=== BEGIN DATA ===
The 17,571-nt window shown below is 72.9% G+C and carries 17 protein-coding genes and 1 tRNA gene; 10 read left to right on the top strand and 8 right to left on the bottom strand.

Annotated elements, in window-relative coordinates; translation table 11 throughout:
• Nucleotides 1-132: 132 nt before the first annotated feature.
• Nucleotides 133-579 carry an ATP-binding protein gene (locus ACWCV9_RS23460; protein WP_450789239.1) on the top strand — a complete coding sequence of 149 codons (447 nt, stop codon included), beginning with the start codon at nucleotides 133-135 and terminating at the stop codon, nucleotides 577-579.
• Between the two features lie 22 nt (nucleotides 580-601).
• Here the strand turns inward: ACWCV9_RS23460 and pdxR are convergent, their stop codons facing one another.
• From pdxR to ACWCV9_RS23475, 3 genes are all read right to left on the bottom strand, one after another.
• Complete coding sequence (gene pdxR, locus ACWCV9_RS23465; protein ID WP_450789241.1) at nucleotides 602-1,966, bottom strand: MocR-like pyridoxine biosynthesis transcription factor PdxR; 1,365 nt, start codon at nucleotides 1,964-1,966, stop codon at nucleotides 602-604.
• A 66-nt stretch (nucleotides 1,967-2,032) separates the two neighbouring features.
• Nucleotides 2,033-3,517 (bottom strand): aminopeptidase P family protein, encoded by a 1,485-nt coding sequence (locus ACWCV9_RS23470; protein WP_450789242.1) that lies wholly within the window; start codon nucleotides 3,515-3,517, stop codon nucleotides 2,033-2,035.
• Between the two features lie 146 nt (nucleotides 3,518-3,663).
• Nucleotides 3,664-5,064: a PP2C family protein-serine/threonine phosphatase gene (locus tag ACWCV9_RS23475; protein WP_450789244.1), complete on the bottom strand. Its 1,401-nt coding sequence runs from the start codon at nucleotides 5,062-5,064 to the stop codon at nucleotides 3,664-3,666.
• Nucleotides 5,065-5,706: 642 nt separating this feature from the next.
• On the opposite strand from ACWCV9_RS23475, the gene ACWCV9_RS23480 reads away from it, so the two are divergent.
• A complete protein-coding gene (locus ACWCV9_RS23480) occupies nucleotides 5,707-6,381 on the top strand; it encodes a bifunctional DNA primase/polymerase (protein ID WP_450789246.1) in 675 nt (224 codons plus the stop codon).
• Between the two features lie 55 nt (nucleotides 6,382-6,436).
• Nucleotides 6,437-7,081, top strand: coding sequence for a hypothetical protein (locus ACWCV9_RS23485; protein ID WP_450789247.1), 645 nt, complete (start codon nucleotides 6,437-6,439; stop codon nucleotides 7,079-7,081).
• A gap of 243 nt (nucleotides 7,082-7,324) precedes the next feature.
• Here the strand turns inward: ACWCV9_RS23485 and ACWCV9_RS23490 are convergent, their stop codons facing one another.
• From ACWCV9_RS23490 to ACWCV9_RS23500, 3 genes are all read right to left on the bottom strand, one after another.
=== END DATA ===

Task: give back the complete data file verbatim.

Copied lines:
The 17,571-nt window shown below is 72.9% G+C and carries 17 protein-coding genes and 1 tRNA gene; 10 read left to right on the top strand and 8 right to left on the bottom strand.

Annotated elements, in window-relative coordinates; translation table 11 throughout:
• Nucleotides 1-132: 132 nt before the first annotated feature.
• Nucleotides 133-579 carry an ATP-binding protein gene (locus ACWCV9_RS23460; protein WP_450789239.1) on the top strand — a complete coding sequence of 149 codons (447 nt, stop codon included), beginning with the start codon at nucleotides 133-135 and terminating at the stop codon, nucleotides 577-579.
• Between the two features lie 22 nt (nucleotides 580-601).
• Here the strand turns inward: ACWCV9_RS23460 and pdxR are convergent, their stop codons facing one another.
• From pdxR to ACWCV9_RS23475, 3 genes are all read right to left on the bottom strand, one after another.
• Complete coding sequence (gene pdxR, locus ACWCV9_RS23465; protein ID WP_450789241.1) at nucleotides 602-1,966, bottom strand: MocR-like pyridoxine biosynthesis transcription factor PdxR; 1,365 nt, start codon at nucleotides 1,964-1,966, stop codon at nucleotides 602-604.
• A 66-nt stretch (nucleotides 1,967-2,032) separates the two neighbouring features.
• Nucleotides 2,033-3,517 (bottom strand): aminopeptidase P family protein, encoded by a 1,485-nt coding sequence (locus ACWCV9_RS23470; protein WP_450789242.1) that lies wholly within the window; start codon nucleotides 3,515-3,517, stop codon nucleotides 2,033-2,035.
• Between the two features lie 146 nt (nucleotides 3,518-3,663).
• Nucleotides 3,664-5,064: a PP2C family protein-serine/threonine phosphatase gene (locus tag ACWCV9_RS23475; protein WP_450789244.1), complete on the bottom strand. Its 1,401-nt coding sequence runs from the start codon at nucleotides 5,062-5,064 to the stop codon at nucleotides 3,664-3,666.
• Nucleotides 5,065-5,706: 642 nt separating this feature from the next.
• On the opposite strand from ACWCV9_RS23475, the gene ACWCV9_RS23480 reads away from it, so the two are divergent.
• A complete protein-coding gene (locus ACWCV9_RS23480) occupies nucleotides 5,707-6,381 on the top strand; it encodes a bifunctional DNA primase/polymerase (protein ID WP_450789246.1) in 675 nt (224 codons plus the stop codon).
• Between the two features lie 55 nt (nucleotides 6,382-6,436).
• Nucleotides 6,437-7,081, top strand: coding sequence for a hypothetical protein (locus ACWCV9_RS23485; protein ID WP_450789247.1), 645 nt, complete (start codon nucleotides 6,437-6,439; stop codon nucleotides 7,079-7,081).
• A gap of 243 nt (nucleotides 7,082-7,324) precedes the next feature.
• Here the strand turns inward: ACWCV9_RS23485 and ACWCV9_RS23490 are convergent, their stop codons facing one another.
• From ACWCV9_RS23490 to ACWCV9_RS23500, 3 genes are all read right to left on the bottom strand, one after another.